1Anthropology, University of Texas at Austin, 2Anatomical Sciences, Stony Brook University, 3Evolutionary Anthropology, Duke University
Saturday All day, Plaza Level
Afradapis is a large (2-3 kg) adapiform primate known from the early late Eocene BQ-2 locality in the Fayum Depression, Egypt. Here we report the discovery of two isolated petrosals from BQ-2 that are referable to Afradapis based on size and morphology. Both petrosals preserve portions of the canals for the facial nerve and branches of the internal carotid artery. As in other adapiforms, the internal carotid enters the middle ear posterolaterally near the stylomastoid foramen, and the stapedial and promontory canals divide on the promontorium infero-medial to the fenestra cochleae. The stapedial and promontory canals are nearly equal in diameter and follow the “transpromontorial” route that is probably plesiomorphic for crown primates. In these features, Afradapis is similar to many adapiforms and omomyiforms but differs from crown haplorhines. The preserved portions of the facial canal are unremarkable except in one respect: the hiatus Fallopii (intracranial exit for greater petrosal nerve) is very large, exceeding the diameter of the facial canal by 30-50%. It is likely that the geniculate ganglion was lodged in this large opening, as occurs in 5% of humans. This peculiar morphology is apparently typical for Afradapis because it is preserved in both known specimens, but is not seen in other adapiforms. Both specimens also demonstrate that the mastoid was heavily pneumatized, as in adapines and Mahgarita. The petrosal anatomy of Afradapis is consistent with its previous placement as a derived adapiform stem strepsirrhine, and provides no evidence for a phylogenetic link with anthropoids.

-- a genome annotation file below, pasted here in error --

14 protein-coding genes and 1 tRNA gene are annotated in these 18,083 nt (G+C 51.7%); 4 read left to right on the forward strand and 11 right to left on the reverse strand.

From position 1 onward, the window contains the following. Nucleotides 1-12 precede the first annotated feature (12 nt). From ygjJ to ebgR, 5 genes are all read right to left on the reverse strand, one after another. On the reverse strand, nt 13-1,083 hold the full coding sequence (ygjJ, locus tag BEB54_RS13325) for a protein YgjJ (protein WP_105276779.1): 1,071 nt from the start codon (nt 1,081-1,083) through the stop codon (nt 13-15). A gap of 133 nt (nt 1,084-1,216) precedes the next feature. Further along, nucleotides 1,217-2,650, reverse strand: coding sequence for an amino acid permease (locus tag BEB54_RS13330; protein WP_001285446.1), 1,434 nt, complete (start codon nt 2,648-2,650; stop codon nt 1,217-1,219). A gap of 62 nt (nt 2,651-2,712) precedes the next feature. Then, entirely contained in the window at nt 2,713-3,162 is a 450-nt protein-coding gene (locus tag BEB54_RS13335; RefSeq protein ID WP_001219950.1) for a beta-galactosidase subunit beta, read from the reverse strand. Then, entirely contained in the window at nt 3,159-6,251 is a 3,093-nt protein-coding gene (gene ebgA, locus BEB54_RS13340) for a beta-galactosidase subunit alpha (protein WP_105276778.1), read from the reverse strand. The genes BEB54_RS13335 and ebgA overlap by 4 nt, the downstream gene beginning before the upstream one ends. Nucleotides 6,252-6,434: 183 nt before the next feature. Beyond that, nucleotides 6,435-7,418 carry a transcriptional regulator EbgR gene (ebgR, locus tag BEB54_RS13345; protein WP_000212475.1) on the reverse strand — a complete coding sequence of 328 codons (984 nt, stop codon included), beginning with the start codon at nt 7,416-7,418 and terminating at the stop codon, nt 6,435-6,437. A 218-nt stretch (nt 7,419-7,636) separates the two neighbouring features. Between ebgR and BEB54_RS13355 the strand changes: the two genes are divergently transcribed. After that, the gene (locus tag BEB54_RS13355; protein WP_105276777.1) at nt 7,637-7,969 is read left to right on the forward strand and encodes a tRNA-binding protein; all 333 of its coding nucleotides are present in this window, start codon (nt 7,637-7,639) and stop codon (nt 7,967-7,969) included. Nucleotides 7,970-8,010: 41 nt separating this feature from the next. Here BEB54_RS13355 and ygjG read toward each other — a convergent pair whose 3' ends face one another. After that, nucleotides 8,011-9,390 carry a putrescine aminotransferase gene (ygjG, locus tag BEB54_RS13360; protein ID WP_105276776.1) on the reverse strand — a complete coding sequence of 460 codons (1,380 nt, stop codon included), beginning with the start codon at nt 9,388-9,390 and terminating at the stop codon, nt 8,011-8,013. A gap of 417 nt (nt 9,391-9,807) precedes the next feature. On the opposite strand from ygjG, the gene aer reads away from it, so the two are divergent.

This research has been funded by the Research Foundation of SUNY, and grants from the US National Science Foundation and The Leakey Foundation to E.R.S. and E.L.S.